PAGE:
Another convenient feature to keep your tabs better organized is tab grouping. This essentially allows you to make tab folders and keep all your browsing neatly categorized.
If you still want to use the regular tab switcher, but would prefer something other than the vertical configuration, you can opt for Chrome’s experimental horizontal tab switcher. This will make Chrome’s tab switcher more similar to Android’s app switcher. It is nicer for getting a good look at other pages, and seems better organized.
Something as simple as switching tabs can get annoying when it requires a few taps. The experience has been simplified by Google; you can switch tabs with a simple gesture. Swipe from side to side in the address bar area. This action will let you seamlessly navigate all your tabs.
Google is considered the king in its category, but if, for some reason you want to use another search engine as default, Chrome for Android gives you the option to switch it.
Preloading pages is a Chrome feature that will proactively load sites you are likely to click on. This means a page will often be loaded in the background before you decide to go into it. It makes the whole experience much faster using cookies, but it can also waste data you otherwise wouldn’t use. This is not cool if you are on a tight internet budget, but those who don’t mind wasting megabytes will enjoy the added speed.
Google Chrome for Android is all about the internet, and therefore, the cloud. Google makes it possible to sync most of your Chrome data across devices. This includes bookmarks, history, passwords, open tabs, credit card info, and more. It will also analyze your usage data to provide better predictions.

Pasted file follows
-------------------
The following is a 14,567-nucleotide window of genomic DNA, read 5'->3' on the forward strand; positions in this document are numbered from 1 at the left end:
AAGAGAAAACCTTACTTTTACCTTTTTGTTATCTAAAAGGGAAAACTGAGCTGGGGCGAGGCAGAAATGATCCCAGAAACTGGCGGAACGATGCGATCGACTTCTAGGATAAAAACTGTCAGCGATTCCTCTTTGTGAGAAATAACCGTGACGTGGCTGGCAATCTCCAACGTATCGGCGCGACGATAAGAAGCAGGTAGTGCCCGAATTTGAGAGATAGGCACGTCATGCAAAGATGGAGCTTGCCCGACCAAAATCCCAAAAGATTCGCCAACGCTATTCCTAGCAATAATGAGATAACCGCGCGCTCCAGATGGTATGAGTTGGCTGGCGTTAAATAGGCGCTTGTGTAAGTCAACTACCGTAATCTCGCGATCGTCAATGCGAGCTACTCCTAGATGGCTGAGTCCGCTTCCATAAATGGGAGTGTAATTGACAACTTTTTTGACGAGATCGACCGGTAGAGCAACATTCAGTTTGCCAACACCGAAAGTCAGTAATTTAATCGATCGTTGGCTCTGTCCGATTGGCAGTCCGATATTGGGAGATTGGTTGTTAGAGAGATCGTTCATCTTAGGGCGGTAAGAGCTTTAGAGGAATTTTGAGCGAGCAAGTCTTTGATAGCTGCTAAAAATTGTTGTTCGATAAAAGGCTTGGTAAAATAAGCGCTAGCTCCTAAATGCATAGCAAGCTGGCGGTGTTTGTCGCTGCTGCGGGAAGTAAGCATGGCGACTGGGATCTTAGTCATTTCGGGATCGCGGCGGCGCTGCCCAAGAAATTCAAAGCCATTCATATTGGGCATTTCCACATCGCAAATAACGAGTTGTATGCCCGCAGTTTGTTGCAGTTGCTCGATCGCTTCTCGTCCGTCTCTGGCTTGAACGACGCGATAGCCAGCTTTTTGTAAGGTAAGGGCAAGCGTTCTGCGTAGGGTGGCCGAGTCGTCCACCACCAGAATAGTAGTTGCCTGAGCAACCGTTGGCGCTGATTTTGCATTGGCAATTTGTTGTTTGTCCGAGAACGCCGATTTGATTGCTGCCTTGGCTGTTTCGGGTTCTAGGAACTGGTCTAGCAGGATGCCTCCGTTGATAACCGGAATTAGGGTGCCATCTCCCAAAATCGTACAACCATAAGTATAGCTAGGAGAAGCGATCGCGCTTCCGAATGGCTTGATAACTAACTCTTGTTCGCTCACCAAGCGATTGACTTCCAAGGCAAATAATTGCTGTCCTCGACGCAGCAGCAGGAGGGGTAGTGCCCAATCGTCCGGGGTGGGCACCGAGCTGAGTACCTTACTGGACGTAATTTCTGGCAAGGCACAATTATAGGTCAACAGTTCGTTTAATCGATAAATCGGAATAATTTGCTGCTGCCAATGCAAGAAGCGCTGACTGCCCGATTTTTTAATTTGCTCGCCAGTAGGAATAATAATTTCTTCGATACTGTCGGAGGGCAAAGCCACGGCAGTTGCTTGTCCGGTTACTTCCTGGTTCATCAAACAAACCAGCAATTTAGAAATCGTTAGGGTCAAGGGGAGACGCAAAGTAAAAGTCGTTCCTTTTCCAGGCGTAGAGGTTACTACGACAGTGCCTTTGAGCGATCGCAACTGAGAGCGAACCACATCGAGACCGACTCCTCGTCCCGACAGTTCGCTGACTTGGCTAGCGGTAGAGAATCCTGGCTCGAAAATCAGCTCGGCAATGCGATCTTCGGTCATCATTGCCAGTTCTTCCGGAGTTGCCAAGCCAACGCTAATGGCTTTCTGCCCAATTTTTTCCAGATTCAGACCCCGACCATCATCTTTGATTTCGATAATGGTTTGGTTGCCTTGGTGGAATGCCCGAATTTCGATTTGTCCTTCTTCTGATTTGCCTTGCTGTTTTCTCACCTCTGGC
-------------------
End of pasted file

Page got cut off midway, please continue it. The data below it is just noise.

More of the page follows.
Not only will this make your browsing faster, but it will also help cut down data consumption. We all know how expensive data can be. Even if you have an unlimited internet plan, most carriers will throttle you if you get too wild with your data consumption. Why not optimize websites for mobile use and save data? How to turn on Data Saver on Chrome for Android:
Developers are bringing dark mode to their Android applications, and it comes as no surprise Google is doing the same. Whether you want less strain on your eyes or just like the look of dark mode, it’s easy to change the look of Chrome for Android.
Found something interesting on the internet and decided to read it later, but not sure if you will have access to the internet? Then you can use this simple trick to save a specific page for offline reading. Once you have opened the web page you want to save, tap on the 3-dot overflow button on the top-right. Tap on Share and then select Print from the sharing menu. On the top of the print screen, you should see “Select a printer” drop-down menu, tap on it and choose to Save as PDF. Voila! You now have the page saved on your device for offline reading. Use apps like Adobe Reader or Google Drive to view the file.
Brotli is a web compression tool that has been integrated into Google Chrome as an experimental feature. The feature is claimed to load pages even faster that you would expect. It compresses the webpages almost by 26% to their original size, hence loading them faster and also consuming less data. While Chrome’s Data Saver is only limited to HTTP-sites, Brotli only works over more secure HTTPS websites. To enable this feature, go to the Chrome address bar and enter chrome://flags. Scroll down and find Brotli Content-Encoding (Or you could also use Find in page feature to search for it). Change it from Default to Enabled. You will be prompted to relaunch Chrome, so tap on RELAUNCH NOW. Once enabled, you can try loading a few websites and know the difference.